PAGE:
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Thursday, 6 February, 2003, 17:14 GMT
Deadly flu virus ravages DR Congo

A deadly flu epidemic has struck more than a million people and killed more than 100 in Kinshasa, according to the Democratic Republic of Congo's health ministry.

The flu, which was first reported in the Central African Republic in September, has now been registered in four Congolese provinces, where authorities say it has killed at least 2,000 people.

The head of the epidemiology department at the Democratic Republic of Congo's ministry of health says that more than a million people in Kinshasa, a city of six million, are suffering from the flu.

Symptoms include fever, headaches, painful limbs and a sore throat.

Dr Kebela Ilunga said more than 100 people are believed to have died in the city.

Woeful condition

It has been confirmed this week that it is the same flu strain that was first reported in September in the northern Bosobolo health zone, and before then on the other side of the Oubangiu river in the Central African Republic.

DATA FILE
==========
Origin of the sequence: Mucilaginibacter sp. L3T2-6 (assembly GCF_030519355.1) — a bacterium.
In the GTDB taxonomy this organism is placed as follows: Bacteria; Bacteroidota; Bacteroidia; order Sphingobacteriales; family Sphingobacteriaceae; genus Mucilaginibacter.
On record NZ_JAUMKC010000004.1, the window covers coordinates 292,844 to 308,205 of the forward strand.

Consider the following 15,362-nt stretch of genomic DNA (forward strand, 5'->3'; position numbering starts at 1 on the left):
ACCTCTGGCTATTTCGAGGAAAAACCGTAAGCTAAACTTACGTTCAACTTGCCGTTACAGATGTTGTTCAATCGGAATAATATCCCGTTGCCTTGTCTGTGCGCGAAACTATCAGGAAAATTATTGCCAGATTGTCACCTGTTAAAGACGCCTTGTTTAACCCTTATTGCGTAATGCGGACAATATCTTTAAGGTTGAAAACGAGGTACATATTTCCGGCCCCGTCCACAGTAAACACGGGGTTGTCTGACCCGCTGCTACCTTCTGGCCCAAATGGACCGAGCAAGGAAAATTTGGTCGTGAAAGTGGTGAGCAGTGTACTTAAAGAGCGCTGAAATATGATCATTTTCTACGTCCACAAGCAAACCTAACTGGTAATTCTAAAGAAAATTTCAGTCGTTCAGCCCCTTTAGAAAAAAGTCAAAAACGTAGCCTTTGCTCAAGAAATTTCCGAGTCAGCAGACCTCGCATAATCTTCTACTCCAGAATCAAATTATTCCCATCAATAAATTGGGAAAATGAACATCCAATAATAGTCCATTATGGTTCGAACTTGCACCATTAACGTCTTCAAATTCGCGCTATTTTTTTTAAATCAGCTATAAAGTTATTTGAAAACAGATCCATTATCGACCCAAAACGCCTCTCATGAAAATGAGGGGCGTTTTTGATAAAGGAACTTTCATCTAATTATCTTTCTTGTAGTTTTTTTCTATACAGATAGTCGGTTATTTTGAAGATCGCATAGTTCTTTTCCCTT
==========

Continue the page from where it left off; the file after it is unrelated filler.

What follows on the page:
Kinshasa skyline
The flu has now spread to Kinshasa

Refugees, rebel soldiers and traders are believed to have brought the virus into DR Congo, where Health Minister Dr Mashako Mamba said, it has killed more than 2,000 people.

The vast majority were infants and old people living in isolated and impoverished jungle communities in the northern Equatuer Province, under the control of the rebel Movement for the Liberation of Congo.

The war has meant clinics and hospitals there are in a woeful condition, lacking both doctors and medicines.

The health ministry says the epidemic has now reached not only Kinshasa but also the neighbouring provinces of Bandundu and Bas Congo.

Medecins Sans Frontieres, which is supporting efforts in the capital to treat sufferers, says flu has also been reported this week in neighbouring Congo-Brazzaville.

The health ministry says this is the same strain which killed more than 700 people in Madagascar last year, but believes that the worst is now over.


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06 Feb 03 | Africa
26 Nov 02 | Africa
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